What we put into our bodies can certainly affect how we feel and how healthy we are overall. But eating the right foods can not only fuel your body, but it can also enhance your oral health. During this National Nutrition Month, your dentist in Asheboro dentist wants to help all of our patients know just how important proper nutrition is to oral health. 

What is Proper Nutrition? 

The basics of eating right include reducing fat and sugar intake while increasing the amount of nutrient-rich foods. But how much of what things should your child be eating? That’s where things aren’t so simple. Ever since the original Food Pyramid Guide was published by the United States Department of Agriculture (USDA) in 1992, nutritional recommendations have shifted. The current standards are reflected in MyPlate and vary depending on age, gender, height, weight, and daily activity level. However, most of the common rules of thumb remain the same including focusing on eating plenty of: 

  • Fruits
  • Vegetables
  • Whole Grains
  • Lean Proteins
  • Dairy

How Are Nutrition and Oral Health Related? 

The body’s response to eating “bad” foods and drinks increases the likelihood of someone experiencing oral health issues and diseases. Let’s look at foods that are high in sugar, for example. Sweets and beverages like soda and even juices packed with sugar attack tooth enamel. If the sugar is not rinsed away or is left exposed to the teeth for long periods of time, it will work away at and erode the protective tooth layer called the enamel. Without this barrier, teeth are more susceptible to cavities and sensitivity. Although almost every food contains some amount of sugar, even the good foods we’re supposed to eat, try your best to stay away from items that have added sugars and remember to read nutritional labels.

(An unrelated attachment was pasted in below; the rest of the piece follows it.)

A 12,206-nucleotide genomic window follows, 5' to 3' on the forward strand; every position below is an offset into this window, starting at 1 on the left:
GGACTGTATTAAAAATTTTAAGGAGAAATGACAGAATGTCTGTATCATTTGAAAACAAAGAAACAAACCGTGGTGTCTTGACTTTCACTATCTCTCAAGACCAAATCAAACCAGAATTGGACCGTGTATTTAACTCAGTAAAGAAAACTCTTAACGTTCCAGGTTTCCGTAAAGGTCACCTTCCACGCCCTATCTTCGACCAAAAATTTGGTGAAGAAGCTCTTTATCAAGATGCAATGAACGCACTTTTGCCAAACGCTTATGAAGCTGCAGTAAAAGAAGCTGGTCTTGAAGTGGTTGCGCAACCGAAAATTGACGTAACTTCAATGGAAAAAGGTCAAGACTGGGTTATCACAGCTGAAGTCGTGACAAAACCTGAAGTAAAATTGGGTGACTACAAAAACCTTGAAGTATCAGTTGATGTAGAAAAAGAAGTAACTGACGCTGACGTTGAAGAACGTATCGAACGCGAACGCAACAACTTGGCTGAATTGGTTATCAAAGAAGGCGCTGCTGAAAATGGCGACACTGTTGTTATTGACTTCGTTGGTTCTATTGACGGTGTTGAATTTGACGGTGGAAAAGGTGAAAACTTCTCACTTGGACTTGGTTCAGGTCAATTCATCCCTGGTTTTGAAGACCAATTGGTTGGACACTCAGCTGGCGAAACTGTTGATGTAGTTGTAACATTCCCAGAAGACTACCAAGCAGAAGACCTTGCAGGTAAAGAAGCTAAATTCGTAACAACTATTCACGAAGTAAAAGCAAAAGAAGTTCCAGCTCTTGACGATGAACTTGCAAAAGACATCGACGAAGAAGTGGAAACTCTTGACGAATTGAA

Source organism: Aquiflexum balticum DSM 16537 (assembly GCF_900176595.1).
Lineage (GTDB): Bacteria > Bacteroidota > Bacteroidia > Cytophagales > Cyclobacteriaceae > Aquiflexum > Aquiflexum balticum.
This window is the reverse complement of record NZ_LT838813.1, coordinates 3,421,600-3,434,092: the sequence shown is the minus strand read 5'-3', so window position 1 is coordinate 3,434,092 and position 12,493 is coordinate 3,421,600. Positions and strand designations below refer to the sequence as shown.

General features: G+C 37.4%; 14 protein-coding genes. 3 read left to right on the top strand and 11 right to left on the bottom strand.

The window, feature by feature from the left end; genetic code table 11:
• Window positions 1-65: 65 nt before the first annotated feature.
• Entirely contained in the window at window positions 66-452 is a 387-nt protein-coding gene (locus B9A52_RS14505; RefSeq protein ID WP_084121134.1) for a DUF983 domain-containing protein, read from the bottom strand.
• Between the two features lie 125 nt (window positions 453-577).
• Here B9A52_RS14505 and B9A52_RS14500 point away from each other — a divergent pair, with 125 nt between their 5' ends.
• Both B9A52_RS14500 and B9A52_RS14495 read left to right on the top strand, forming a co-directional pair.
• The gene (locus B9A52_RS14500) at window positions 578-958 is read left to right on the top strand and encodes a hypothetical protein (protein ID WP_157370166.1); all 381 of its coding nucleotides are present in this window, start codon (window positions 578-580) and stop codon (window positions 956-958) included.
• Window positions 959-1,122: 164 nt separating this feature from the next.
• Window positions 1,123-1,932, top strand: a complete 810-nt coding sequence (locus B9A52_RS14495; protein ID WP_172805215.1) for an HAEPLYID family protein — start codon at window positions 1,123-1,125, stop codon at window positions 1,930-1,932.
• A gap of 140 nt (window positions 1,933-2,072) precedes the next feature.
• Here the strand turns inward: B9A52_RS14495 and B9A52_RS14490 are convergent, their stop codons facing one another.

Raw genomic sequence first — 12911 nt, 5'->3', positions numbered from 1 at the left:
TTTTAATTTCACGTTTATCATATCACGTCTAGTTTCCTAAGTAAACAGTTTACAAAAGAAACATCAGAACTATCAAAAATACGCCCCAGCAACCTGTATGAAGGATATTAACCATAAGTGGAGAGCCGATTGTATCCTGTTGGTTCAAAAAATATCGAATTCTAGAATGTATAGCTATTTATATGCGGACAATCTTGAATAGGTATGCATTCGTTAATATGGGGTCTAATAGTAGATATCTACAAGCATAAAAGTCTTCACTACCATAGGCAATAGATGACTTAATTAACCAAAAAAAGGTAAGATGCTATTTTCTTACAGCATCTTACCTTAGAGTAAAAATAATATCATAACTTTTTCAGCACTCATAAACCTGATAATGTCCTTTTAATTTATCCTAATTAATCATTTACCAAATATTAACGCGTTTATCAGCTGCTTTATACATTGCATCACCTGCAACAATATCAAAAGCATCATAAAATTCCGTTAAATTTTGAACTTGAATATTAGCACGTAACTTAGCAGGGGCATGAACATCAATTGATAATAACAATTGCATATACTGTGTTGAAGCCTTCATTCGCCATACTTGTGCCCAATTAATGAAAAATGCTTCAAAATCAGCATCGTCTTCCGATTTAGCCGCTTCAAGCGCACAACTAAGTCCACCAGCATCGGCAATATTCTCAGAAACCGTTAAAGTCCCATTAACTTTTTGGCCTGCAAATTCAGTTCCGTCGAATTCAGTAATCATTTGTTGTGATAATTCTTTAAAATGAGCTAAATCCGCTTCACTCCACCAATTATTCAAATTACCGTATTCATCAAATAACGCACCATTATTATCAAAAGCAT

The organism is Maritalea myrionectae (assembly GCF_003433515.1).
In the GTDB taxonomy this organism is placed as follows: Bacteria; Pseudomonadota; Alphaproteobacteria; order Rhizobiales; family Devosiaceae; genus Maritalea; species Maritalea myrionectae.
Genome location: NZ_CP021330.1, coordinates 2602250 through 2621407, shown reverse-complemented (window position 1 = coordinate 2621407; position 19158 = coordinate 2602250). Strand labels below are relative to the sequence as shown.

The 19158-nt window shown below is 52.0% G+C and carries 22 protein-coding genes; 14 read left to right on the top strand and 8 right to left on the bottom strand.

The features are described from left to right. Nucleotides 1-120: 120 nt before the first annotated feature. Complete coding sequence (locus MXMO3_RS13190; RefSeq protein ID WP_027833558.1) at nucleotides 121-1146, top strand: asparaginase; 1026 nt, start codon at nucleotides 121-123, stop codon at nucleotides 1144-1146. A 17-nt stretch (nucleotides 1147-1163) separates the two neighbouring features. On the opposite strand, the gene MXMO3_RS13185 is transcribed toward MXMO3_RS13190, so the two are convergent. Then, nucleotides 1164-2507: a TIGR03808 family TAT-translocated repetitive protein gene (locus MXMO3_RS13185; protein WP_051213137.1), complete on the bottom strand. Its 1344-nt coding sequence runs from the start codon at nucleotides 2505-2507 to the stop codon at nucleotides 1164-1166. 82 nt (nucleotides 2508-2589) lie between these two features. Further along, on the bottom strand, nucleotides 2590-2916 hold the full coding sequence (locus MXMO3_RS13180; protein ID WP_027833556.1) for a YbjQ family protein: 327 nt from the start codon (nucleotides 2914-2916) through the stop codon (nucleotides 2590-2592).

Beware of Hidden Sugars

The sugar content in the sweeter-tasting foods that you choose for you and your family isn’t the only thing your dentist in Asheboro is wary of. There are hidden sugars everywhere, even in things that don’t taste sweet. Foods that contain a lot of carbohydrates can actually raise blood glucose levels and affect the body the very same way actual sugar does. Since these carbs end up breaking down into simple sugars, they put teeth at the same risk for decay as eating a sweet treat. 

Eat Well, Protect Smiles 

The main goal for your dentist in Asheboro is to keep patients healthy by being a key member of their healthcare team. Encouraging a healthy, well-balanced diet is a great way to ensure not only a healthy body but also a healthy mouth.

Posted by & filed under General Dental Articles, oral health.